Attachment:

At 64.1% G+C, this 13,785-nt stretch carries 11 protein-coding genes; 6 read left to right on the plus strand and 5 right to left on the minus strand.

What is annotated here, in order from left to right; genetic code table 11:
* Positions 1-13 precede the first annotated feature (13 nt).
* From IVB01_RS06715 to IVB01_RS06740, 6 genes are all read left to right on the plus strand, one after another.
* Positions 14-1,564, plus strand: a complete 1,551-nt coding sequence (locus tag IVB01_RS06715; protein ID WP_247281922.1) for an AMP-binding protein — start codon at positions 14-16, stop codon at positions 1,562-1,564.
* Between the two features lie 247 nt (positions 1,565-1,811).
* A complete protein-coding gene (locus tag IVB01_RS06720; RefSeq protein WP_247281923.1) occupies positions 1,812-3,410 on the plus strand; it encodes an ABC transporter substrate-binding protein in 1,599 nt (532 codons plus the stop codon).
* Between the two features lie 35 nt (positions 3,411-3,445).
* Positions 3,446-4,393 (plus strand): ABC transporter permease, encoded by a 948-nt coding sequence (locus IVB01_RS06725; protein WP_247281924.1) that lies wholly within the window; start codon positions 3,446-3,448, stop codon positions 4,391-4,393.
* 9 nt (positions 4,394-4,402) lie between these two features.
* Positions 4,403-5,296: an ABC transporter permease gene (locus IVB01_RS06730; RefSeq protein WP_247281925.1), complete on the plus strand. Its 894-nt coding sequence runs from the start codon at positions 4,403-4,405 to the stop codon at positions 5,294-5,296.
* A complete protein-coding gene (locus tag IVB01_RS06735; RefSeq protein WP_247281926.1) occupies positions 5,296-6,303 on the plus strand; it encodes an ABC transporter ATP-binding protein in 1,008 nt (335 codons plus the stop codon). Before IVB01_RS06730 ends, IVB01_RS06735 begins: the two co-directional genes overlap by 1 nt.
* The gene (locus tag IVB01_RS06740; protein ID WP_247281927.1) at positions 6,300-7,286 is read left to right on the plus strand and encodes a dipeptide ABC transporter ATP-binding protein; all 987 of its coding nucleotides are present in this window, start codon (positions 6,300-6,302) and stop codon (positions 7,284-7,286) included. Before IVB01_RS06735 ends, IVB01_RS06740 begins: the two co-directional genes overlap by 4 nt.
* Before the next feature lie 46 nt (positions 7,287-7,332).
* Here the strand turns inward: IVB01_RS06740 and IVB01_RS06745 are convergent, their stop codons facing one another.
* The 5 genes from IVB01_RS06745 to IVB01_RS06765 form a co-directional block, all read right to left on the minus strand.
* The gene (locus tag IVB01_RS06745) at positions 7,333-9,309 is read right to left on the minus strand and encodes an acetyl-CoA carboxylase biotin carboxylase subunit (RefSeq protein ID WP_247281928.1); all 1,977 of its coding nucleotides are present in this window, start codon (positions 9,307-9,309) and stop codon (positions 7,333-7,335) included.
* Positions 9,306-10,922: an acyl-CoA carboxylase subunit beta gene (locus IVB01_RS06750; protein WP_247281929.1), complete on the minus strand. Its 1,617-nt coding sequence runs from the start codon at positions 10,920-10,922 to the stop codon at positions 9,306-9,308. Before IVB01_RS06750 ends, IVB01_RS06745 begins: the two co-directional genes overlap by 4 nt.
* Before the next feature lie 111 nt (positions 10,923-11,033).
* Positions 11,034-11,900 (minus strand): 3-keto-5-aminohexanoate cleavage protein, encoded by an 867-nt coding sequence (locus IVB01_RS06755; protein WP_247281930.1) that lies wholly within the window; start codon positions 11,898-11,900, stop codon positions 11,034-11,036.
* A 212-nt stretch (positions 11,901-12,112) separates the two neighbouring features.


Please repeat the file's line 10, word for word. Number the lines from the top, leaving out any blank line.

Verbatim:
* 9 nt (positions 4,394-4,402) lie between these two features.